Developed with the Center for Evaluation Innovation this two-part guide to network evaluation includes a brief that outlines the frameworks, approaches and tools to address practical questions about designing and funding network evaluations and aCasebook that provides profiles of nine evaluations.
Download at: www.networkimpact.org/networkevaluation
The civic tech field has expanded so widely in recent years, it’s hard to think of a major city or an area of civic life that these technologies don’t touch. In this dynamic environment, the John S. and James L. Knight Foundation has been a field leader, investing over $25 million since 2010 in projects ranging from neighborhood forums, to civic crowdfunding platforms, to efforts that promote government innovation. For eighteen months, Network Impact worked with Knight Foundation grantees and other civic tech leaders to find out how they measure success, focusing on tools they’re using to track platform performance and assessment challenges they face along the way.
We started by identifying key outcomes related to these common civic tech objectives and gathered case examples of assessments from the field:
- Build place-based social capital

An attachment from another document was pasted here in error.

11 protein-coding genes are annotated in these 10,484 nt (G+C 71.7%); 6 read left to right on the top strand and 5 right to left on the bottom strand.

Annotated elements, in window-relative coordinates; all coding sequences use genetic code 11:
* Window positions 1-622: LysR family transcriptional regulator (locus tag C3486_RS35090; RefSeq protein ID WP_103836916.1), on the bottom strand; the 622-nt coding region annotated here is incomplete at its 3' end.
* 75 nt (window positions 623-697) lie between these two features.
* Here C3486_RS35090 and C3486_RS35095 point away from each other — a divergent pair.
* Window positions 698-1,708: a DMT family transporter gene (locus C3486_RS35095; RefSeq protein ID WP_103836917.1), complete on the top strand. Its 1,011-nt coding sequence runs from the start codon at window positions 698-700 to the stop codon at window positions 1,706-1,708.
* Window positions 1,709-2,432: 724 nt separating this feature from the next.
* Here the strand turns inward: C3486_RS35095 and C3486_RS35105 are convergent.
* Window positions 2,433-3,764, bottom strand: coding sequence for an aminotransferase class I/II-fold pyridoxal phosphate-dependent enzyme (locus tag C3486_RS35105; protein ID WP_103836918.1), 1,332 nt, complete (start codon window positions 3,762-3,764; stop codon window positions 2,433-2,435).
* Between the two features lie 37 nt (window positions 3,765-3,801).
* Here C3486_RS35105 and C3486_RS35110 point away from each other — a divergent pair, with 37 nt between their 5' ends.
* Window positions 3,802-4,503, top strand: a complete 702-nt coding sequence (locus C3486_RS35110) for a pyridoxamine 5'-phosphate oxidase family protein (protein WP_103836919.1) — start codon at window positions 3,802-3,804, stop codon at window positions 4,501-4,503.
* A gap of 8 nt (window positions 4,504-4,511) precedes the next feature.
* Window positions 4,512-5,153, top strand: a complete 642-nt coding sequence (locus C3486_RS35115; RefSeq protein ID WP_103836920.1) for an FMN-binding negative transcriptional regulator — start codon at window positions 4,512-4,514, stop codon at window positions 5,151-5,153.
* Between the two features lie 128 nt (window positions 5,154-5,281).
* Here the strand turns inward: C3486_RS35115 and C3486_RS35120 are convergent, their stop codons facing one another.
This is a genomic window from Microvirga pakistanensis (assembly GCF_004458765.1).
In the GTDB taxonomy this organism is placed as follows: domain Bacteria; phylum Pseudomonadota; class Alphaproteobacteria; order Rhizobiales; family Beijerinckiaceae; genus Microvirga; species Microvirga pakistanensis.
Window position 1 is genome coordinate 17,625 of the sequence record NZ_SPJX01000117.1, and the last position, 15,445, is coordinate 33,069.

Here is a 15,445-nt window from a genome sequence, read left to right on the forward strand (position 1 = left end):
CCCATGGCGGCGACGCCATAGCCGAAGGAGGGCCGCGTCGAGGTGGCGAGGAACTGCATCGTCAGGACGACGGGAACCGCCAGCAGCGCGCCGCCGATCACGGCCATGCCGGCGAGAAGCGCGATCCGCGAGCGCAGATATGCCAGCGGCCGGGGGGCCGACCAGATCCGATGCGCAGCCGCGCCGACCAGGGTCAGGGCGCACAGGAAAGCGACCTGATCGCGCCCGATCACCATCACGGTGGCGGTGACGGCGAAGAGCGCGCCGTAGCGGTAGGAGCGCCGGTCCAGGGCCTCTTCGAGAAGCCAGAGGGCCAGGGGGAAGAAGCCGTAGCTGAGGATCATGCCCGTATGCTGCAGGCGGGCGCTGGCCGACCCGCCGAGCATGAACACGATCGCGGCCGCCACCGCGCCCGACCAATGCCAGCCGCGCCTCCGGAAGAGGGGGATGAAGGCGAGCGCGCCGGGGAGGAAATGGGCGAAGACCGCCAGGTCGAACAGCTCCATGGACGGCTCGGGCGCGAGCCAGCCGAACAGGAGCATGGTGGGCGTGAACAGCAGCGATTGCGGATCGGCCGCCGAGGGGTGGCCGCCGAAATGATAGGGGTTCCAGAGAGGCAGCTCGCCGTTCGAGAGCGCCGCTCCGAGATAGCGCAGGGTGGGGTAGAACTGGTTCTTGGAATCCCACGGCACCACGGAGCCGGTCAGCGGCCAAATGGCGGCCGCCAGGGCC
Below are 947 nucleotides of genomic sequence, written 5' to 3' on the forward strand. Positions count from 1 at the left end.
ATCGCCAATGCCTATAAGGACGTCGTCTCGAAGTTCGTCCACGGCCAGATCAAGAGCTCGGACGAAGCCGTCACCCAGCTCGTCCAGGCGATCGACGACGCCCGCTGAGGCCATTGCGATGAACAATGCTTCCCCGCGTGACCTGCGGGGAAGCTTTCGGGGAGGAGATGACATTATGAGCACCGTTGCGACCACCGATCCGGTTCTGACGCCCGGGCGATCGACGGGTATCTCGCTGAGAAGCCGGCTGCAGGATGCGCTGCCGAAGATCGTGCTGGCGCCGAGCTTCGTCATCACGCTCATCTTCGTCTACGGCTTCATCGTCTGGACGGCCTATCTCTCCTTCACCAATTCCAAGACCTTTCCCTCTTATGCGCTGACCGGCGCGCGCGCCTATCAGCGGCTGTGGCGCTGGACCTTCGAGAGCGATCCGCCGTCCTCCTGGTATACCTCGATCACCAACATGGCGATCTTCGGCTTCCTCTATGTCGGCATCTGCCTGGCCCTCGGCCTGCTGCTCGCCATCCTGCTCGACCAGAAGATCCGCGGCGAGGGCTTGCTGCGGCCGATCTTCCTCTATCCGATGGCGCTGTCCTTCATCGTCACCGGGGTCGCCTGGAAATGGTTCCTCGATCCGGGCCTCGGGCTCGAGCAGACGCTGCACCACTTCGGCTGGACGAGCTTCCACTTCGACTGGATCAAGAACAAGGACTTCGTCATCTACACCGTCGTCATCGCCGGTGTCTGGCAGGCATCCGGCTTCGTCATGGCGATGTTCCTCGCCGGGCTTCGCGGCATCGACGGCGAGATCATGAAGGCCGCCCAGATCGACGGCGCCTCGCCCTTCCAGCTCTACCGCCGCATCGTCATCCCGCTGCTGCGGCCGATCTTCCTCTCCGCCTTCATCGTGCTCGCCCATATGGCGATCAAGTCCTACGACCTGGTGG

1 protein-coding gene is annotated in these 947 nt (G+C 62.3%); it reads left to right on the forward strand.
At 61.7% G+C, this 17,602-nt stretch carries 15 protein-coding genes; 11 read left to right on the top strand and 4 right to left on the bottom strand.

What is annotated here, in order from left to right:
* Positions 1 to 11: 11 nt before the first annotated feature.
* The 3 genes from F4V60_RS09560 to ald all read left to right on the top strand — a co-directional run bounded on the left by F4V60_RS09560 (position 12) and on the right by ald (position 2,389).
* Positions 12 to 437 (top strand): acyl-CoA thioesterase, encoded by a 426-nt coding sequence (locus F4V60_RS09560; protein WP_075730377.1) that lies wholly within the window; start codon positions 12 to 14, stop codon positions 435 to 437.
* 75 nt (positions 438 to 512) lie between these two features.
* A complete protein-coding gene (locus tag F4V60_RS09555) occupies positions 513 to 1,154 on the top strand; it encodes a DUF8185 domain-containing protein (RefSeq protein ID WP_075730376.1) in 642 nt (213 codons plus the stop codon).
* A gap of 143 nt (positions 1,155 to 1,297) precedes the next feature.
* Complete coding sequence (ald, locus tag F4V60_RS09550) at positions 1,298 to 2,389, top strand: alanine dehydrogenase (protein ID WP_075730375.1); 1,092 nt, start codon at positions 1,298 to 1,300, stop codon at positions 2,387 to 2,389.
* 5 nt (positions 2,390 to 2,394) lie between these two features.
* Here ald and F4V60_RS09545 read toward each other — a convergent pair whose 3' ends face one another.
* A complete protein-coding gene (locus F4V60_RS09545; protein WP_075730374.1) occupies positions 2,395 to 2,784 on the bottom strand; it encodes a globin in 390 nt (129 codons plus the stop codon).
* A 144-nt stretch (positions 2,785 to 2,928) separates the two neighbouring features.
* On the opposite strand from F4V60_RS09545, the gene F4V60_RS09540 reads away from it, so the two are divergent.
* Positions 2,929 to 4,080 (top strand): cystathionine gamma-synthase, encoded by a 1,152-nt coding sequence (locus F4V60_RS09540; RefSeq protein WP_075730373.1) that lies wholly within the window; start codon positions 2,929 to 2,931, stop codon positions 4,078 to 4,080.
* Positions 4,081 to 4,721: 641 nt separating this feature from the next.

- Increase civic engagement
- Promote deliberative democracy
- Support open governance
- Foster inclusion and diversity
Our work also led us to think about tracking the performance of a platform through its lifecycle – recognizing that assessment priorities vary with stage of development, from early testing of a minimum viable product to later-stage scaling of a tested concept.
The result of this research: two guides to evaluating civic tech that summarize assessment best practices, including leading methodologies and metrics that can help innovators monitor progress towards their goals and evaluate the impact of their efforts. Some of these assessment best practices focus on connections between users, both online and off-line, with an important network dimension.
Assessing Civic Tech: Case Studies and Resources for Tracking Outcomes is a publication of the Knight Foundation with Network Impact that focuses on measuring the impact of civic tech platforms on people, places, and processes.